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When it comes to the U.S. economy, President Donald Trump has stayed surprisingly on-point - and factual.

It might be because the economy is doing so well.

This week, the president was embroiled in a media firestorm over a new book by Bob Woodward -- one of the former Washington Post journalists who helped bring down Richard Nixon - that describes the Trump White House as a "crazytown." Trump's also ranted against the "Deep State" after the New York Times published what it said was an anonymous opinion piece by a senior administration official describing efforts from within to "frustrate" his agenda. His mood is "volcanic," NBC News reported Thursday, citing multiple aides and allies familiar with his thinking.

But in a series of Twitter posts in recent days, Trump has gushed ebulliently over the success of his economic policies. "The economy is booming like never before," Trump tweeted Thursday.

And why wouldn't he? The data are on his side. A series of reports and surveys support Trump's on-message argument, and most economists agree: Jobs are bountiful, with wages on the upswing, and consumers and businesses are feeling confident about the future.

A report Friday from the Labor Department showed that the U.S. added 201,000 jobs in August, higher than the average estimate of 189,000 in a survey of economists by the data provider FactSet. Workers' average hourly earnings rose by 2.9%, the fastest pace in nine years. The unemployment rate, at 3.9%, is close to an 18-year low.

For a president besieged by swirling questions - even from some lawmakers within his own Republican Party -- about his competency and morality, the strength of the economy could become an important talking point as the November elections approach.

The president's approval rating is so bad that Republicans are likely to lose control of the U.S. House of Representatives, says Steve Blitz, chief U.S. economist at forecasting consultancy TS Lombard. But voters' optimism about the economy will limit the damage to Trump's party, helping Republicans to keep control of the Senate, he predicts.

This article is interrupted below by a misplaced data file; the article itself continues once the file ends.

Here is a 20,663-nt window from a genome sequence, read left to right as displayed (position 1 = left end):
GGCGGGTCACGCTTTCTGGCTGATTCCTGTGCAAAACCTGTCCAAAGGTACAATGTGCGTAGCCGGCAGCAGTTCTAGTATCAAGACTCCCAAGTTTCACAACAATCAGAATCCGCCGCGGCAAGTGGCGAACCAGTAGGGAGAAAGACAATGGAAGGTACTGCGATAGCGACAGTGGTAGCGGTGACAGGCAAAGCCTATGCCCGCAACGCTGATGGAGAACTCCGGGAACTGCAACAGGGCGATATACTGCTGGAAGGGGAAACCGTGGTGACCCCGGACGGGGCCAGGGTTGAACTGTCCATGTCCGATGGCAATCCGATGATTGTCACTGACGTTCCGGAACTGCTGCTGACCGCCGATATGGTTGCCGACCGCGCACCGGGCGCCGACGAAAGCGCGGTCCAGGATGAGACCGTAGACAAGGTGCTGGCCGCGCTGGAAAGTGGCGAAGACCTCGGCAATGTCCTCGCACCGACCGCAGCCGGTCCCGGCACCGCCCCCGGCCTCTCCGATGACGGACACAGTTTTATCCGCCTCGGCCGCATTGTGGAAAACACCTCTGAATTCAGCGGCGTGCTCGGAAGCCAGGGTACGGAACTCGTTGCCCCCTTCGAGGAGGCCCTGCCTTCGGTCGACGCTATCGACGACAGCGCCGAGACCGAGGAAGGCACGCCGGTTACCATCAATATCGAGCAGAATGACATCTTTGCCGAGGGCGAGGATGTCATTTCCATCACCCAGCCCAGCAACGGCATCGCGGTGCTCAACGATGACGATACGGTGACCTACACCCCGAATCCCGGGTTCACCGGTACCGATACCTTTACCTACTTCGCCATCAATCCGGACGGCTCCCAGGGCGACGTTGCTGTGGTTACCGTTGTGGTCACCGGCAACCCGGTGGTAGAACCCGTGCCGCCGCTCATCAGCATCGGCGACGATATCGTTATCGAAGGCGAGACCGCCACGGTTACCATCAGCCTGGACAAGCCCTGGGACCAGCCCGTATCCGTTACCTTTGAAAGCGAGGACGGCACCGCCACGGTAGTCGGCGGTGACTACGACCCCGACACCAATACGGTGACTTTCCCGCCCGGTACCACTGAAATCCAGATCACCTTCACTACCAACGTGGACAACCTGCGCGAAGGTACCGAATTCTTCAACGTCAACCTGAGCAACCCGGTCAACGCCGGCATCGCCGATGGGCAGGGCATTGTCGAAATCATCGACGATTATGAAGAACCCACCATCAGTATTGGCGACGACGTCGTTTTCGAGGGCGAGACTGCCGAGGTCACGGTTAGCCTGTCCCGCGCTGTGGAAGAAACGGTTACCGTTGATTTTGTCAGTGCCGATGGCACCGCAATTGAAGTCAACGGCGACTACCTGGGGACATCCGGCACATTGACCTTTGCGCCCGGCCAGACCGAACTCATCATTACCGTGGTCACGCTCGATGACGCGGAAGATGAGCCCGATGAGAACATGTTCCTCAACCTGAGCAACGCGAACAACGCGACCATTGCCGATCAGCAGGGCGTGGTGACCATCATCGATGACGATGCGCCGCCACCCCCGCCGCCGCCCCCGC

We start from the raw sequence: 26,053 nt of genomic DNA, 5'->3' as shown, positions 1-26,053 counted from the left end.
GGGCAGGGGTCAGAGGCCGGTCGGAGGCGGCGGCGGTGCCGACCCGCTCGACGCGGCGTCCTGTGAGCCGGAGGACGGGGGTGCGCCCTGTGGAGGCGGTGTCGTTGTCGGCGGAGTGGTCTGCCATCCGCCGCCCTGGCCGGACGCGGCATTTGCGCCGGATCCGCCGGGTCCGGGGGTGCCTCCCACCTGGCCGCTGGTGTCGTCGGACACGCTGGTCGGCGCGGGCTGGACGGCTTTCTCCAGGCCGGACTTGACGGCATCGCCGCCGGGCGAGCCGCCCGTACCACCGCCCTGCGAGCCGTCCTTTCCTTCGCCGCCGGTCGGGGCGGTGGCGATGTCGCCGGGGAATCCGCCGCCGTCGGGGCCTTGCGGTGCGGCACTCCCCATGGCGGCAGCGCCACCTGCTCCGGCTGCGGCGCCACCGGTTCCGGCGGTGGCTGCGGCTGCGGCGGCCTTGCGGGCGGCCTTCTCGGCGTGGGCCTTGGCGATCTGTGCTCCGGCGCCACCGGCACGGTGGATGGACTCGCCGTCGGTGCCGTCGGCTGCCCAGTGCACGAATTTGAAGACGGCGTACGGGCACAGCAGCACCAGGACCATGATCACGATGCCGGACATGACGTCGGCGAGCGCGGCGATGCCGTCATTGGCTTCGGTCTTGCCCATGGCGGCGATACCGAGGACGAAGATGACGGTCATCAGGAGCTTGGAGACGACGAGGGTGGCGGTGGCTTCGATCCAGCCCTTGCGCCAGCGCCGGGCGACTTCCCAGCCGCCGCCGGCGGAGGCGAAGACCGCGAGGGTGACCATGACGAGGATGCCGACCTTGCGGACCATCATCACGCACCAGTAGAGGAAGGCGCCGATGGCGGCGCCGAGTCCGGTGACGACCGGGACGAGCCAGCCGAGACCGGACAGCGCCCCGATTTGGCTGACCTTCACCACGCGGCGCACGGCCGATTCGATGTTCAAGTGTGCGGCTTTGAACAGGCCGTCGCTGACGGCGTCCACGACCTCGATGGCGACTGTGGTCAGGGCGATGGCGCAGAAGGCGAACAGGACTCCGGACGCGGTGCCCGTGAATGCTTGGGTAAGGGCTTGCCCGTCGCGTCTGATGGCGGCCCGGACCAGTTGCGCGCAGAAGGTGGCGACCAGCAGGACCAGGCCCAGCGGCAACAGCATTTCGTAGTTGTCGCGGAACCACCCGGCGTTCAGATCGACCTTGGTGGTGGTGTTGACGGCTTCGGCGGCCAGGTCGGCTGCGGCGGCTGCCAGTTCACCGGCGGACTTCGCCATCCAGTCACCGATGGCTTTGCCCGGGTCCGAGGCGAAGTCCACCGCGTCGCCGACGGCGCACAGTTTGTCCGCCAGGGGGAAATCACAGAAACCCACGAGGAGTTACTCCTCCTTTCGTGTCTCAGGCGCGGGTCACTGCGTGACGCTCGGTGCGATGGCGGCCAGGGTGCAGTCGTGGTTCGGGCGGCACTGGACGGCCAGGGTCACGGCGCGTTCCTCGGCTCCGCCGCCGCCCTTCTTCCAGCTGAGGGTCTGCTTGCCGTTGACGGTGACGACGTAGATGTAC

"Confidence in the economy is extraordinarily high, and that's usually good for any sitting president," Blitz said in a phone interview.

Trump is a newcomer to politics and has struggled to stay on message, with a habit of tweeting erratically, often with spelling and punctuation errors. But he and his top economic officials have stayed remarkably consistent when it comes to talking up the momentum in the economy.

"These other stories are not the big deal," Larry Kudlow, Trump's National Economic Council director, told CNBC on Friday. "The big story in 2018 is an economic boom that most people thought impossible, but it is happening before our eyes. This argument has the added benefit of being factually true."

He sounds surprised.

The nonpartisan website PolitiFact says it's examined nearly 600 statements made by Trump and found some 69% to be "mostly false," "false" or "pants on fire." Only 31% were "half true," "mostly true" or "true." The Washington Post says it's documented at least 4,700 false or misleading statements by the president since he took office in January 2017.

Such a record might help explain why Trump is so unpopular, when compared with prior presidents.

According to calculations by TS Lombard's Blitz, Trump has a "net disapproval rating" of 14 percentage points - essentially the percentage of voters who disapprove of the job he's doing minus the percentage who approve. That compares with a net 4.3% disapproval rating for Bill Clinton in 1994, when his Democratic Party lost 52 seats in the U.S. House of Representatives.

But when it comes to consumers' confidence in the economy, Trump is riding high. The University of Michigan's consumer-sentiment index stood at 96.2 last month, which, while down from a high of 101.4 in March, is still higher than in all but a few monthly readings during President Barack Obama's eight years in office.